SPOT THE SAFETY VIOLATION: Winter + Dust = Explosive Combo
Do you know what the substance is covering this workplace and what kind of hazard it may pose?
Combustible dust, such as dust from wood, metal, plaster, sugar or other sources, is a serious safety hazard. As the name suggests, such dust can catch fire and even explode. (Watch this video to learn more about the hazards of combustible dust.)
This picture from a handout from WorkSafeBC shows the surfaces of a workplace covered in what appears to be dust. If even a handful of fine dust can fuel an explosion, imagine what could happen if the amount of dust shown here was exposed to heat or an ignition source.
WINTER & COMBUSTIBLE DUST
Although combustible dust is always a safety hazard that must be properly addressed, in the winter, the hazards dust poses increase—and some of the safety measures you have in place to control it may not work as well or at all.
The colder weather makes combustible dust more dangerous because the low humidity levels make dust easy to disperse and ignite. In addition:
- Control measures and clean up practices that rely on the use of water may not be suitable or effective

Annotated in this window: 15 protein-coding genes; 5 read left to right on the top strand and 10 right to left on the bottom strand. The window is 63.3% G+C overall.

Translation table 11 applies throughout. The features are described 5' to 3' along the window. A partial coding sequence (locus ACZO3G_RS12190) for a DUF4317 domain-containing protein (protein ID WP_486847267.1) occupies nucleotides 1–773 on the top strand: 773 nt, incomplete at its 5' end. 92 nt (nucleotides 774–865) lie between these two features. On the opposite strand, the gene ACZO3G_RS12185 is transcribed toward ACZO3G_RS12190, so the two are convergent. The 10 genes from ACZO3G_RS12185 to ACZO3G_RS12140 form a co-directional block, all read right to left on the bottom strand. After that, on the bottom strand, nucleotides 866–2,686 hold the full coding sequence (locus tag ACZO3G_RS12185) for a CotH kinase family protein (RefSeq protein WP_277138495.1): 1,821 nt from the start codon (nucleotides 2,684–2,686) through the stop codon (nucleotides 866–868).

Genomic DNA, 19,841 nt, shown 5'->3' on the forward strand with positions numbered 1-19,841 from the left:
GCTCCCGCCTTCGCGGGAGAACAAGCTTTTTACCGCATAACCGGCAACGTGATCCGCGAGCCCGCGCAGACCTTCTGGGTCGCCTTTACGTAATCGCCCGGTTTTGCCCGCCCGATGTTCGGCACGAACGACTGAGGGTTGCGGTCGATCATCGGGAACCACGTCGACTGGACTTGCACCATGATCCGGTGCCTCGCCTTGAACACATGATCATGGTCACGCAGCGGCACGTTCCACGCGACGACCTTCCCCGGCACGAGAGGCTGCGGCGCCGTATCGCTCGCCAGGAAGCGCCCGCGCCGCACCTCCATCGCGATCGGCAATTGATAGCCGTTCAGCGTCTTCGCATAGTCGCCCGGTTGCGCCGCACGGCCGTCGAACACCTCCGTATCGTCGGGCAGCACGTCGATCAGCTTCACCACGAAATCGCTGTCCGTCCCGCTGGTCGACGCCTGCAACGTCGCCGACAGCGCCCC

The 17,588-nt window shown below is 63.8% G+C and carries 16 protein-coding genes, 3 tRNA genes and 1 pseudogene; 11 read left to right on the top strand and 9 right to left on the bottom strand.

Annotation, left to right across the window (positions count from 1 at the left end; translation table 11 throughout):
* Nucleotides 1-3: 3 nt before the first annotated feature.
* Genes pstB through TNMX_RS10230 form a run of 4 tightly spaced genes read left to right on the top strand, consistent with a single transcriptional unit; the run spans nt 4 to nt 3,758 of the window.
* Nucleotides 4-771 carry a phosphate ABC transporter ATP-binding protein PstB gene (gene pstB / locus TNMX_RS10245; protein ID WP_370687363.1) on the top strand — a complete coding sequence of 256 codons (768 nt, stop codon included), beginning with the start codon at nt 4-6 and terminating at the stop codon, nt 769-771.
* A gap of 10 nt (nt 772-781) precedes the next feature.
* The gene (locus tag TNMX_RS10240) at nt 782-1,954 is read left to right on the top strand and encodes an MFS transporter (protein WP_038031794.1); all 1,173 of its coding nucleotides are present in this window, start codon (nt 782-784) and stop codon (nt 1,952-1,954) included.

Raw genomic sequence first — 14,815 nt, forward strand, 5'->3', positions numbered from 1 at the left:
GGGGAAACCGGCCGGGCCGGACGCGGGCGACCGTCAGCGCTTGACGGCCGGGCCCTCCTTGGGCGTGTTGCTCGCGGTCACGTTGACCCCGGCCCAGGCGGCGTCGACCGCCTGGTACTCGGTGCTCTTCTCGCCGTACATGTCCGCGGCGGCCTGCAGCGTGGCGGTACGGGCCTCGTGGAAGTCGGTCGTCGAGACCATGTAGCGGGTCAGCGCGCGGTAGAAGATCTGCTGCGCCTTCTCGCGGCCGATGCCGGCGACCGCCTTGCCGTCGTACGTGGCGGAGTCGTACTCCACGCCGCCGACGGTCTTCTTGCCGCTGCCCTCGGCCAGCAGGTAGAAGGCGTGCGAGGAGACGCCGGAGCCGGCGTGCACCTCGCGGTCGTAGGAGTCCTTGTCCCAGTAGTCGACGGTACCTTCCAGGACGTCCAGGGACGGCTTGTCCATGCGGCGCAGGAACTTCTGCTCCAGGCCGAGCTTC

- Openings such as bay doors and wall dampers may be closed, increasing the degree of enclosure and reducing natural ventilation
- Ventilation may be reduced or shut down to conserve heat
- Re-circulation of air from exhaust systems may also increase
- Portable heating units, such as space heaters, may introduce additional ignition sources into workplaces.
So now is a good time to look for any additional risks associated with the impact of the season and weather on combustible dust accumulations in your workplace and the safety measures you already have in place to control such dust.
For example, you may need to implement alternative dust control measures that take into account the temperature and changes to the workplace operations and conditions.
In addition, if you use space heaters in the workplace, make sure that you comply with any portable heater requirements in your jurisdiction’s OHS laws. For instance, make sure not to locate such heaters in areas containing combustible dust (or near other flammable materials).
Also, implement proper housekeeping practices for cleaning up dust in the workplace and train workers on the hazards posed by combustible dust. For example, give them this handout as part of a safety talk on this hazard.